Anyway, a few years ago I made a Barbie tree, and it has been sitting on a high shelf in my apartment, gathering dust. I never look at it. In fact, it scares me a bit, with all its broken mirror bits.

Also, I find that people who see this tend to feel sorry for me; but I just find this funny, so maybe there is something off about my sense of humour. Well, I don’t really care, but I don’t need to keep this any more.

And I really don’t like Barbie dolls. As you can see.

Today I decided to dismantle it. I did this in the kitchen, as you can also see.

I also decided to record the dismantling, and put it here, because really this is my only diary to speak of, and I guess I’ll continue to keep this diary until…I can no longer write or do art or take photographs.

I think she might be a Disney princess.
She looks pretty good on this little stand, so I’ll keep her for now. Also, I like that her lower right leg is made from a mirror shard.
She has the best face, so I’ve decided to keep her. And hair. I’d love to have hair like that.

Even if I cut myself a fringe, I still wouldn’t look like her.

can they be recycled?
I’ve decided to keep the stand because it can be repurposed.

thinking about some stuff (that makes me sad); continuing with Woman with Red Straps (where I tooks it); woman with green arms; Climate change? it’s over that way; Re-evolution.

thinking about some stuff (that makes me sad) aka S.P.#18. 22″ x 30″. Pastel on paper.
woman with red straps (revised) 22″ x 30″; charcoal and pastel

looking at fingers

woman with green arms aka S.P. #19 (22″ x 30″); coloured charcoal and pastel.
Climate change? it’s over that way. Charcoal and pastel. 22″ x 30″.

Re-evolution. charcoal and pastel. 22″ x 30″.

she took to her bed with a terrible illness, 2 untitled pieces, 4 eggs, and woman with red straps

she took to her bed with a terrible illness, 22″ x 30″, charcoal with pastel.

inspired by Hollyhock Flats, across the river from where I walk and live
playing around with a piece I did in drawing class this past winter by adding coloured lines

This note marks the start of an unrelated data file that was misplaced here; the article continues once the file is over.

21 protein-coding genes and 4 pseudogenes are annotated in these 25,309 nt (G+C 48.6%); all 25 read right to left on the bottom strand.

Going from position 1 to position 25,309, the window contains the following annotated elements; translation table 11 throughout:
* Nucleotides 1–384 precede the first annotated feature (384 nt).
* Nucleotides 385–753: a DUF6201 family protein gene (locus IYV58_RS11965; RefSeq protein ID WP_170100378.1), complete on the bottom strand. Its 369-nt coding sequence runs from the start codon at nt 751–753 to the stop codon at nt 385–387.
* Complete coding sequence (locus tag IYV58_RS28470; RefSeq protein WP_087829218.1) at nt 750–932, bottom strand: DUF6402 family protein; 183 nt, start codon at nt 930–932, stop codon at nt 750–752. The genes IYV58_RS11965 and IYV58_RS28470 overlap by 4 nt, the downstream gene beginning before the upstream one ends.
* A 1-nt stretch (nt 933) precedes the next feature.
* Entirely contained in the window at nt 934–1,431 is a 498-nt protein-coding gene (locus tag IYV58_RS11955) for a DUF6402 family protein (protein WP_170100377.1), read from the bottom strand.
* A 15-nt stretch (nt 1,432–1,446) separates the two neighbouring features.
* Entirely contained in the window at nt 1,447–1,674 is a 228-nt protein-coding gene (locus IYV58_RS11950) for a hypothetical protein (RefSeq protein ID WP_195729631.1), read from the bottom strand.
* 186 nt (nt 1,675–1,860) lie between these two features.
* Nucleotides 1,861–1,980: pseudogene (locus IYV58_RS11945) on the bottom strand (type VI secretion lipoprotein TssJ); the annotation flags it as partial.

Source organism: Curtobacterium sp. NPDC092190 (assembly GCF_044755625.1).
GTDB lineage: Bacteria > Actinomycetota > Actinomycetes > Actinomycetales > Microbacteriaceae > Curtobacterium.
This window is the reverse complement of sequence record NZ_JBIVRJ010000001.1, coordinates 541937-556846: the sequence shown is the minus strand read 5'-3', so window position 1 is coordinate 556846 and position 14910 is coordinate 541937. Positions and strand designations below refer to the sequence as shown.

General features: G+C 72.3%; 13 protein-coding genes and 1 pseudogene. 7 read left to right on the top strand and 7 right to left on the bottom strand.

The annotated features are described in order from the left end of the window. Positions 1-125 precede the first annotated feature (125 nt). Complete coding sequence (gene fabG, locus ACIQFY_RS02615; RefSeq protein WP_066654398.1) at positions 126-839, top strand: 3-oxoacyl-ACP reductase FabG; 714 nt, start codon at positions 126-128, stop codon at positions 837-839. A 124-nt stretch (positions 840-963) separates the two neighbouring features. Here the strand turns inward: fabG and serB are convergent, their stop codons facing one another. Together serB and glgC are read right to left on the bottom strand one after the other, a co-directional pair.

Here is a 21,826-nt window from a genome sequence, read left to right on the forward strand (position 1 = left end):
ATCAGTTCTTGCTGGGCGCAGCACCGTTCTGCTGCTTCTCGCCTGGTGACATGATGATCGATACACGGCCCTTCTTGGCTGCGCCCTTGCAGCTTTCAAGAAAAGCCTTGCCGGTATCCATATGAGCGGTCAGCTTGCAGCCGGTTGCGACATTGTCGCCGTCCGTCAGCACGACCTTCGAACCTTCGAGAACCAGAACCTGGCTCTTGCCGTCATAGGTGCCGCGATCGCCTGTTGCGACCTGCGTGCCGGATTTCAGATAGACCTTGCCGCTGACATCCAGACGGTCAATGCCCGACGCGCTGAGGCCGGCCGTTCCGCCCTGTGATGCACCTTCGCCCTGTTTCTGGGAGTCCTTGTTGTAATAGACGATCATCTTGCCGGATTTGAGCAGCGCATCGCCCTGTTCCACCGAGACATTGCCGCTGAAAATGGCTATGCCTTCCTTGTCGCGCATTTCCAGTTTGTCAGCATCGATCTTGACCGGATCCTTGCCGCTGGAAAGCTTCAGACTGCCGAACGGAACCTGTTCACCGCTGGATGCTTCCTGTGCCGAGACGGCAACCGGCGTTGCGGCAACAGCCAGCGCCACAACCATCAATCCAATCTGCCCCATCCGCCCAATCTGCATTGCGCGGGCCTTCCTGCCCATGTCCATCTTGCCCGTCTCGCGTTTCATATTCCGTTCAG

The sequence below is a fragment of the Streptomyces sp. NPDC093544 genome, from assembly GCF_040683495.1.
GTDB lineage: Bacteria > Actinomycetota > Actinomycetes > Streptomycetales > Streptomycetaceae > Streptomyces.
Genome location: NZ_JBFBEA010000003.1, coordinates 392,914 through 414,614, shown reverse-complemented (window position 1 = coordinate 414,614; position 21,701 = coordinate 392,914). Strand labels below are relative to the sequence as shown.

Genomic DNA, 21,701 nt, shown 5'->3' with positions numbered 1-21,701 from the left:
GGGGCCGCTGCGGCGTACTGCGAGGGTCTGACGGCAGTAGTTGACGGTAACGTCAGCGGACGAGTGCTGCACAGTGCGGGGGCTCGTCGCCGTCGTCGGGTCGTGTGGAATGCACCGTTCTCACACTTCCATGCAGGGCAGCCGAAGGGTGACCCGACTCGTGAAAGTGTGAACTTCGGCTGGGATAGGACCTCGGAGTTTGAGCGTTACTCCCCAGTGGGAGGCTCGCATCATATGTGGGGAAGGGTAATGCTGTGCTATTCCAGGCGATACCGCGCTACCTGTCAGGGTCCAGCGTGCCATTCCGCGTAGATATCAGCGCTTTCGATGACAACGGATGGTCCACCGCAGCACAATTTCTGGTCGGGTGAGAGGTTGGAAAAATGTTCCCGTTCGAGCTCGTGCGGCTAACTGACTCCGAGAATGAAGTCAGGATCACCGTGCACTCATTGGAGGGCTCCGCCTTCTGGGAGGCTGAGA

4 eggs.

I’m taking a drawing course through the Banff Centre this spring, a course which focuses on drawing with pencils, something I avoided doing in my college drawing classes by always opting for charcoal. But, I felt that I wanted to dedicate some time to drawing with graphite, and this course popped up in my FB feed. We are drawing eggs. Day 1, I drew one egg. Day 2, two eggs, and so on. These are the four eggs I drew on day four. I’m not getting better at drawing eggs yet, but the great thing about drawing is that I can SEE what I am doing better or not doing better. Doing something “better” doesn’t necessarily result in a better drawing, though.

woman with red straps, 22″ x 30″, charcoal and pastel.

Drawing with colour…

…and pastel…

I have a number of “projects” that I’m working on, or planned, for the next few months. Right now, while I’m gearing up for the other things I am doing, I’m focusing on drawing with pastels. I also have a small air-dry clay sculpture on the go, but I have ordered a back-iron, a contraption that will help me to make sculptures without having them collapse from the weight.

In my last blog post I included an earlier version of this drawing, not realizing that it wasn’t complete.

I Really Love Your Outfit is a 22 x 30 inch drawing I started working on while seeing outfits from the Met Gala appear on social media. I always find the disconnect between environmental degradation and the “follies” of star culture to be jarring. To the left of this figure is Comox Lake, the local source of water for the communities in the watershed, which has been damaged by logging, especially around Comox Lake but also around the whole watershed. For several years, water advisories were necessary because of increased silt levels in the water supply.

Final Sunset, another 22 x 30 piece, is inspired by my sense of present and impending cataclysm, both political and environmental.

I find it impossible to draw anything that does not include some sort of comment on how humans inhabit a dying planet. I am astounded by and curious about my own willingness to continue to turn over my van’s engine, to turn up the heat in my apartment, to run water from a tap. My own contradictions bother me and I try to turn my face away from the contradictions of others, at least until I can get my own under control.

This past winter I did a sketch in my drawing class which I called The Man Who Reached Into Himself. I decided that I wanted to try to turn the drawing into a small sculpture; unfortunately I didn’t plan well enough, and the weight of the air-dry clay on the armature has caused knee-collapse. I’ve got a back-iron on the way, and although I still plan to finish this one, I will make another one using the back-iron, which will provide stability to the armature while I am working on the piece, and until the clay dries.